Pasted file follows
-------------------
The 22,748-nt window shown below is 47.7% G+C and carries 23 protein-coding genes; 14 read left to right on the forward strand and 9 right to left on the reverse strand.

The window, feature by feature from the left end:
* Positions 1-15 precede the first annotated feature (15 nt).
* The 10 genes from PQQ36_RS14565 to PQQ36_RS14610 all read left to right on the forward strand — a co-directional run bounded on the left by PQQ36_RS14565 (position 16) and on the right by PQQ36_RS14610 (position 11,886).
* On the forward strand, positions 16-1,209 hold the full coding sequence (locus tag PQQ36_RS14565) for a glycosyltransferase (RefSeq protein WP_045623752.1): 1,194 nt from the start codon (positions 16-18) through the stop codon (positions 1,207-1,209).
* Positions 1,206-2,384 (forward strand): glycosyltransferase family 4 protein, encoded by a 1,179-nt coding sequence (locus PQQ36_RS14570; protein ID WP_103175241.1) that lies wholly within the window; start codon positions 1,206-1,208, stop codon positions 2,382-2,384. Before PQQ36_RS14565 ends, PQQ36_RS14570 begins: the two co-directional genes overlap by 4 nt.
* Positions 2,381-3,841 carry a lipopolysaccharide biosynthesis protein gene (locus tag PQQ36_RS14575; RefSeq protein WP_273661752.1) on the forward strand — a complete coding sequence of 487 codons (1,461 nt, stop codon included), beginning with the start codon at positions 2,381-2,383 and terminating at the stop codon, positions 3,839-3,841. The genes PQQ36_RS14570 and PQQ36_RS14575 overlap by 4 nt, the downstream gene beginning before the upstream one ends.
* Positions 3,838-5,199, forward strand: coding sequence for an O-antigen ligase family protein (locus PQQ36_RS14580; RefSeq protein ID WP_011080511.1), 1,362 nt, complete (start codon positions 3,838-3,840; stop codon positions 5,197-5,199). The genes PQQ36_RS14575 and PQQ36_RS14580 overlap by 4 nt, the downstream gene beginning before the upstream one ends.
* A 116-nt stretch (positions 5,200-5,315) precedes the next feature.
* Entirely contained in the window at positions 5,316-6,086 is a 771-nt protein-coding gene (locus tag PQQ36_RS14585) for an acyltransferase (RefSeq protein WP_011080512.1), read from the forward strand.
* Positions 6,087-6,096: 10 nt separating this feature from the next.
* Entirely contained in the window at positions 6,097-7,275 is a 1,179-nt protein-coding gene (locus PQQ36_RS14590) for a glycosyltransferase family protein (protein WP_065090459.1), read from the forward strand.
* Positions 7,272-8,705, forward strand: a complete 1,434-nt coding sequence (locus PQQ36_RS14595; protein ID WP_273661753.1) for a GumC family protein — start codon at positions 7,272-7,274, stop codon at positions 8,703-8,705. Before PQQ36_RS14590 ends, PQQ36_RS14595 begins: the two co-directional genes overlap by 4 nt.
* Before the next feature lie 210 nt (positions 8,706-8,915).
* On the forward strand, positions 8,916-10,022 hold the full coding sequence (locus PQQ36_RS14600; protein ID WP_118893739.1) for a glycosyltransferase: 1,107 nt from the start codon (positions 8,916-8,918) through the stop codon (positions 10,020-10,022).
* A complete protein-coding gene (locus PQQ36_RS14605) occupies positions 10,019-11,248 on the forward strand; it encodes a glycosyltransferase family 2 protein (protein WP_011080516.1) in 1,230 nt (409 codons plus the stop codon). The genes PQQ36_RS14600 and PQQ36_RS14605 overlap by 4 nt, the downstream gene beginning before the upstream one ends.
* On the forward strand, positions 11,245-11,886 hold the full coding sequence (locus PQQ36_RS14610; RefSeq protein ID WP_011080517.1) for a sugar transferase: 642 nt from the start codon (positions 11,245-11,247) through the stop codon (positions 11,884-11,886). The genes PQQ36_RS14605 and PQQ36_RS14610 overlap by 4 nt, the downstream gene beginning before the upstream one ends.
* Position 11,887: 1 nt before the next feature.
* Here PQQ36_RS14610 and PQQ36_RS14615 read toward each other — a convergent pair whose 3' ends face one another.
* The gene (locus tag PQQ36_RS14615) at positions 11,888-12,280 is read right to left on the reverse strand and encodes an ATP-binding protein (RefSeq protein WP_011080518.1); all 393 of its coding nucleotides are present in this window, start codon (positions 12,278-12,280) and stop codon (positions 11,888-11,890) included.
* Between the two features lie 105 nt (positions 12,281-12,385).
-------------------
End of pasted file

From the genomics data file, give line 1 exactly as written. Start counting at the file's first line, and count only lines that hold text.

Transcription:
The 22,748-nt window shown below is 47.7% G+C and carries 23 protein-coding genes; 14 read left to right on the forward strand and 9 right to left on the reverse strand.